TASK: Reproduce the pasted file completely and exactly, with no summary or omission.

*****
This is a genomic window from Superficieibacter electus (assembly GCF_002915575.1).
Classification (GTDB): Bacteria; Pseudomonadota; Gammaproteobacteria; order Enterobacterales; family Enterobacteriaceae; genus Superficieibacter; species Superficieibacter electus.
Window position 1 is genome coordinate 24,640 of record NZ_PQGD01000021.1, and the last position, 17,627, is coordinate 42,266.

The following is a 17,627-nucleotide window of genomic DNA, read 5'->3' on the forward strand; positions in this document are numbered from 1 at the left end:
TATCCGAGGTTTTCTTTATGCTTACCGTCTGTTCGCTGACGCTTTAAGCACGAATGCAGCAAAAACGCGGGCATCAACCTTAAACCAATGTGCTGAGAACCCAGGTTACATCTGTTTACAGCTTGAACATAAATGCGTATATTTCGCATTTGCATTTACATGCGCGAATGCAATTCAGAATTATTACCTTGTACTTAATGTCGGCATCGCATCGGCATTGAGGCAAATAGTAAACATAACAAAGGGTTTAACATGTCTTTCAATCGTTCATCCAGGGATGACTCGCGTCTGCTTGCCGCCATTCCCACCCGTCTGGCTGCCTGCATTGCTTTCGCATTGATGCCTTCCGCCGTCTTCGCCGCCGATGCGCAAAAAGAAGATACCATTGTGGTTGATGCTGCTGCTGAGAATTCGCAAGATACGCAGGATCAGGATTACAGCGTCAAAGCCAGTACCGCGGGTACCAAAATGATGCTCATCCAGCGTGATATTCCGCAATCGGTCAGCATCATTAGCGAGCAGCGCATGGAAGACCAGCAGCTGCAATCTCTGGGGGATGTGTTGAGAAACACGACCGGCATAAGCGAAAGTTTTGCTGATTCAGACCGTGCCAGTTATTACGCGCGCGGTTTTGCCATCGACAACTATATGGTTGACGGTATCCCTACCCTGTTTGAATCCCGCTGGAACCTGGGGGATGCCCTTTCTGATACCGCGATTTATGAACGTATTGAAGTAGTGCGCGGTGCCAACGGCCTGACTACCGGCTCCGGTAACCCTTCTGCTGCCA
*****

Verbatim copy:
This is a genomic window from Superficieibacter electus (assembly GCF_002915575.1).
Classification (GTDB): Bacteria; Pseudomonadota; Gammaproteobacteria; order Enterobacterales; family Enterobacteriaceae; genus Superficieibacter; species Superficieibacter electus.
Window position 1 is genome coordinate 24,640 of record NZ_PQGD01000021.1, and the last position, 17,627, is coordinate 42,266.

The following is a 17,627-nucleotide window of genomic DNA, read 5'->3' on the forward strand; positions in this document are numbered from 1 at the left end:
TATCCGAGGTTTTCTTTATGCTTACCGTCTGTTCGCTGACGCTTTAAGCACGAATGCAGCAAAAACGCGGGCATCAACCTTAAACCAATGTGCTGAGAACCCAGGTTACATCTGTTTACAGCTTGAACATAAATGCGTATATTTCGCATTTGCATTTACATGCGCGAATGCAATTCAGAATTATTACCTTGTACTTAATGTCGGCATCGCATCGGCATTGAGGCAAATAGTAAACATAACAAAGGGTTTAACATGTCTTTCAATCGTTCATCCAGGGATGACTCGCGTCTGCTTGCCGCCATTCCCACCCGTCTGGCTGCCTGCATTGCTTTCGCATTGATGCCTTCCGCCGTCTTCGCCGCCGATGCGCAAAAAGAAGATACCATTGTGGTTGATGCTGCTGCTGAGAATTCGCAAGATACGCAGGATCAGGATTACAGCGTCAAAGCCAGTACCGCGGGTACCAAAATGATGCTCATCCAGCGTGATATTCCGCAATCGGTCAGCATCATTAGCGAGCAGCGCATGGAAGACCAGCAGCTGCAATCTCTGGGGGATGTGTTGAGAAACACGACCGGCATAAGCGAAAGTTTTGCTGATTCAGACCGTGCCAGTTATTACGCGCGCGGTTTTGCCATCGACAACTATATGGTTGACGGTATCCCTACCCTGTTTGAATCCCGCTGGAACCTGGGGGATGCCCTTTCTGATACCGCGATTTATGAACGTATTGAAGTAGTGCGCGGTGCCAACGGCCTGACTACCGGCTCCGGTAACCCTTCTGCTGCCA